Give him a mask, and he will tell you the truth
27 March, 17--
Riva del Ferro
CARO HAD long held fast to the belief that holidays were to be celebrated in proper Bacchanalian fashion: lavishly, with company, and in varying states of inebriation. The term ‘holiday’ was of course used altogether loosely in her vasty lexicon: any event worth note, from Christmas to a new ally to laying down the winning hand at whist, merited a loud toast or five – and tonight, being the last day of Carnivale, was of course no exception.
This time around, though, Caro felt a pressing need to get an early start. (Excitement, p’raps? Or the bone-chill fear of losing her nerve again? She supposed it was some hybrid beast of both; some vicious greedy succubus to whom she didn’t dare refuse anything.) Fortunately, this was accomplished easily enough. Up at nine-thirty, warm bath till eleven, nuncheon at midday, and at one she liberated a dusty bottle of Madeira – that Portuguese liquid sunshine – from a forgotten cabinet down in the cellar and spent the afternoon hours very well-lubricated, piping lewd French ditties and compliments from the windows to the noisome populous below, and o, how they loved it.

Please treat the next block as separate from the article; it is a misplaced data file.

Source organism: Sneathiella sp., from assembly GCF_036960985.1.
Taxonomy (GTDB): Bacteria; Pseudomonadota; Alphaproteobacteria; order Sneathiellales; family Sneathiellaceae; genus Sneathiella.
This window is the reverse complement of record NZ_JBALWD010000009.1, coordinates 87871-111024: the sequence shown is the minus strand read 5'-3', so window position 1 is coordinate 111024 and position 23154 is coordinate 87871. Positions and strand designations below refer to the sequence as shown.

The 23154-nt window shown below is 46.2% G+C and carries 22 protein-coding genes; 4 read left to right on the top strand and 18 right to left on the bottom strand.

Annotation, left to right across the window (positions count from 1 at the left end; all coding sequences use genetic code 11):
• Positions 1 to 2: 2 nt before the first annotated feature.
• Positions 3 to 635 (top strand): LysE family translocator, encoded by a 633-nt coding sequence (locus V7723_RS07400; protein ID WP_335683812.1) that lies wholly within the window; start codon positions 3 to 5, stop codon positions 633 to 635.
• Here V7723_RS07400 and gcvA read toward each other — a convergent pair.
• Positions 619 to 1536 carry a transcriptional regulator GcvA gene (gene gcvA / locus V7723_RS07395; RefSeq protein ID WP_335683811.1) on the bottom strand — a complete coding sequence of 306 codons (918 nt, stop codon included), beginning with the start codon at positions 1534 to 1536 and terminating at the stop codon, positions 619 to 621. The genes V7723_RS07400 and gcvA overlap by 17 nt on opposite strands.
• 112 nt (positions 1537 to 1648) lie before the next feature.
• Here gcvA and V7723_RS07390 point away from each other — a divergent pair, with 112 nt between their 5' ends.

And Caro loved it, too. Ever the braggadocio, she caught blown kisses with outstretched palms (these she pressed playfully to her cheeks and neck, to raucous cheers) and blew handfuls of her own in return, batting her eyelashes and laughing at the vulgar propositions of which these lusty Mediterraneans were so cheerfully fond; making brazen love to all who looked her way. The world, as the saying went, was her oyster once more, and she fully intended to swallow it down whole before the day was through.
Awash with wine-soaked pleasure and the thrill of an audience, Caro charmed, pouted, sparkled and teased from her perch until the shadows lengthened and the lamps were lit; only then did she tear herself from her sunwarm terra cotta seat. The crowd was thinning anyhow; headed t’wards the Campi, no doubt. It was time to get ready. (Though the idea of carousing publickly in her underthings was a powerful temptation.)
As she turned from the canal to look for Orion, she thought she glimpsed Sparrow’s supple form slip into the eddying crowd from the corner of her well-trained eye. And good riddance, she thought suddenly. Grimly.
Maybe, finally, he wouldn’t come back.